Ian Whitcomb

Altadena, California
Updated 10/22/2012

Ian with his wife and singing partner, Regina

Ian Whitcomb has been entertaining the world for over 30 years. Hitting the American Top Ten charts in 1965 with his novelty record, "You Turn Me On" (an orgasmic panting song), he soon abandoned life as a British Invader (born in Surrey, England, in 1941) to devote himself to resurrecting the roots of pop music, especially Ragtime and the simple, heartfelt songs of turn-of-the-century Tin Pan Alley.


The result has been a steady flow of records, books, documentaries, radio shows, and concerts dedicated to this neglected music. He has performed everywhere, from the Hollywood Bowl and the Montreux Jazz Festival to shopping malls and private homes. Not only has he preserved such gems as "I Go So Far With Sophie On Sophie's Sofa" and "The War In Snider's Grocery Store", but he has also added to the library of sturdy songs with his own contributions such as "Wurzel Fudge--The Village Idiot" and even serious ballads. He has been allowed to perform on such TV shows as Johnny Carson's "Tonight Show"; he represented Ireland at the European Variety TV show contest (Ian is a graduate of Trinity College, Dublin, and The Father of Irish Rock); he was the original host of the longest running rock TV program in Britain, "The Old Grey Whistle Test".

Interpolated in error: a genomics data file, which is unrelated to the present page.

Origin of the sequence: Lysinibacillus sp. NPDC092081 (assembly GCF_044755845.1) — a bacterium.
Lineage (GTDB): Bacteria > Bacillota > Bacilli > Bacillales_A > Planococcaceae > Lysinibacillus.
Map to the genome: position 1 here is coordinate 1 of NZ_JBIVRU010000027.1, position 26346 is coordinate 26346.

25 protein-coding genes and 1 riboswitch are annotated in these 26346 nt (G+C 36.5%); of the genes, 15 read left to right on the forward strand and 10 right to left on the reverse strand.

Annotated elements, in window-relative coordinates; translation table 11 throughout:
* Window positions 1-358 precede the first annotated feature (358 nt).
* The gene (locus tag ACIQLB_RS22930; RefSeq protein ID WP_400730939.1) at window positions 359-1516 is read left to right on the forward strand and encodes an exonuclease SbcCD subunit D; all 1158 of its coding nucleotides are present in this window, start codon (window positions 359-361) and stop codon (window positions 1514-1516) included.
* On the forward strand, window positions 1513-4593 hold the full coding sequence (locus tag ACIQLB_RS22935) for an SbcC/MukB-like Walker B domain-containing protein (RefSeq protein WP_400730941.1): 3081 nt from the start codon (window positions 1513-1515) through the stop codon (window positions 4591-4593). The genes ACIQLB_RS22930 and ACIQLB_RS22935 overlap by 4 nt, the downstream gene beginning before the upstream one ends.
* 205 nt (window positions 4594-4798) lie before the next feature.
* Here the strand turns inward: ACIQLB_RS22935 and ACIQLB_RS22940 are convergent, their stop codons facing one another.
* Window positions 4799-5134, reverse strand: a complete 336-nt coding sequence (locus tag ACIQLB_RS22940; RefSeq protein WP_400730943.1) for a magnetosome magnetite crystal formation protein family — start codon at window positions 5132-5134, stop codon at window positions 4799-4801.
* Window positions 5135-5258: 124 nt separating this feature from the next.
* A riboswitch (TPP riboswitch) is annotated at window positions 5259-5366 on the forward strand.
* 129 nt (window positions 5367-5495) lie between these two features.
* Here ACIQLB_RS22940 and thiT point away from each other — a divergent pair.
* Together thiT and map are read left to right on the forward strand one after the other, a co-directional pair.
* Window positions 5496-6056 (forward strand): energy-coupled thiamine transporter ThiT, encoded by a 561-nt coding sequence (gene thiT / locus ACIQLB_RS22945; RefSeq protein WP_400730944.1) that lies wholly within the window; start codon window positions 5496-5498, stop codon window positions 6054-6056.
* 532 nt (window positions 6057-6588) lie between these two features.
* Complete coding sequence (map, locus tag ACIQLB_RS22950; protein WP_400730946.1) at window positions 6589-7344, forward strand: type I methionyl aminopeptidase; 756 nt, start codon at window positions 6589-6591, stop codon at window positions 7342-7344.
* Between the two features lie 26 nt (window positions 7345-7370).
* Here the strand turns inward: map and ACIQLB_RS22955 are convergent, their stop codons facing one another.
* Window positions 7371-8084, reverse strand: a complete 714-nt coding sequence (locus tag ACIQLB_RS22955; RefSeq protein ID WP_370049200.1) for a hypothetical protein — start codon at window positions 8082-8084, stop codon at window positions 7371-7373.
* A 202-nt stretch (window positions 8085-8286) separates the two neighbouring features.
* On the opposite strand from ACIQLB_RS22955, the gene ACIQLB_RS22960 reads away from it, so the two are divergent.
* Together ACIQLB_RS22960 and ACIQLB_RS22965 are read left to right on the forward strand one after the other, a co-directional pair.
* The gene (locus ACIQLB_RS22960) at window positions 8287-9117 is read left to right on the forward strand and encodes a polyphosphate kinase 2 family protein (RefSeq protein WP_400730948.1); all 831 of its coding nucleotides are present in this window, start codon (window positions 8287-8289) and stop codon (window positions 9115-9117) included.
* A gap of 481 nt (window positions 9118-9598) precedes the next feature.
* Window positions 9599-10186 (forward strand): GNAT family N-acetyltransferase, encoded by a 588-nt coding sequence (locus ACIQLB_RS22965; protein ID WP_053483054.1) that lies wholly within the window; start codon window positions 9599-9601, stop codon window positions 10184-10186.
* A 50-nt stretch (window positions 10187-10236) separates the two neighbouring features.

Ian was a pioneer performer at the first Scott Joplin festivals in Sedalia and the West Coast Rag Festival in Fresno. He made many rag-style albums with Dick Zimmerman and took the music to the Montreux Jazz Festival in Switzerland. He is one of the stars of the documentary "They All Play Ragtime" and he wrote and starred in "Under The Ragtime Moon" ,a TV special based in his 1972 album. He has provided music for several movies including "The Cat's Meow" and "Stanley's Gig". The latest film, "His Mother's Lover" features four of his rags  Currently he has weekly radio shows  on XM satellite and Luxuriamusic.com. His many songbooks are published by Mel Bay and Alfred Music. He has made a CD called "I Love A Piano" with Adam Swanson and he has a 2 CD set containing all his rags  and other instrumentals called "Songs Without Words". Both of these are released on Bryan Wright's Rivermont Records label.


As an author, he is best known for his classic book on the history of pop music from rag to rock, entitled "After The Ball", still in print after a quarter of a century. He has published ten other books, including a biography of Irving Berlin, a memoir of his life in Los Angeles, and a novel set in Southern California.

Ian's latest book is "Letters From Lotusland--An Englishman In Exile" (Wild Shore Press). He has two new ukulele songbooks also: "Ukulele Jamboree!" (Mel Bay Publications) and "Ian Whitcomb's Ukulele Singalong" (Alfred Music).


Ian lives near Pasadena, California, with his singing wife, Regina, and his mongrel dog, Inspector. Fittingly, this animal was inherited from the late Rudy Vallee, the world's first star crooner--for Ian Whitcomb is the last in the line of such gentle, friendly song delineators. He doesn't only sing comedy songs, you see, he can jerk tears with such numbers as "Who Wants A Bad Little Boy?" Regina sings with Ian and also teaches and demonstrates vintage American dance. They both occasionally appear in movies - Ian in Contact and Regina in The Truman Show.


At this year's festival Ian and Regina be performing together. They will be accompanied by Adam Swanson and Frederick Hodges.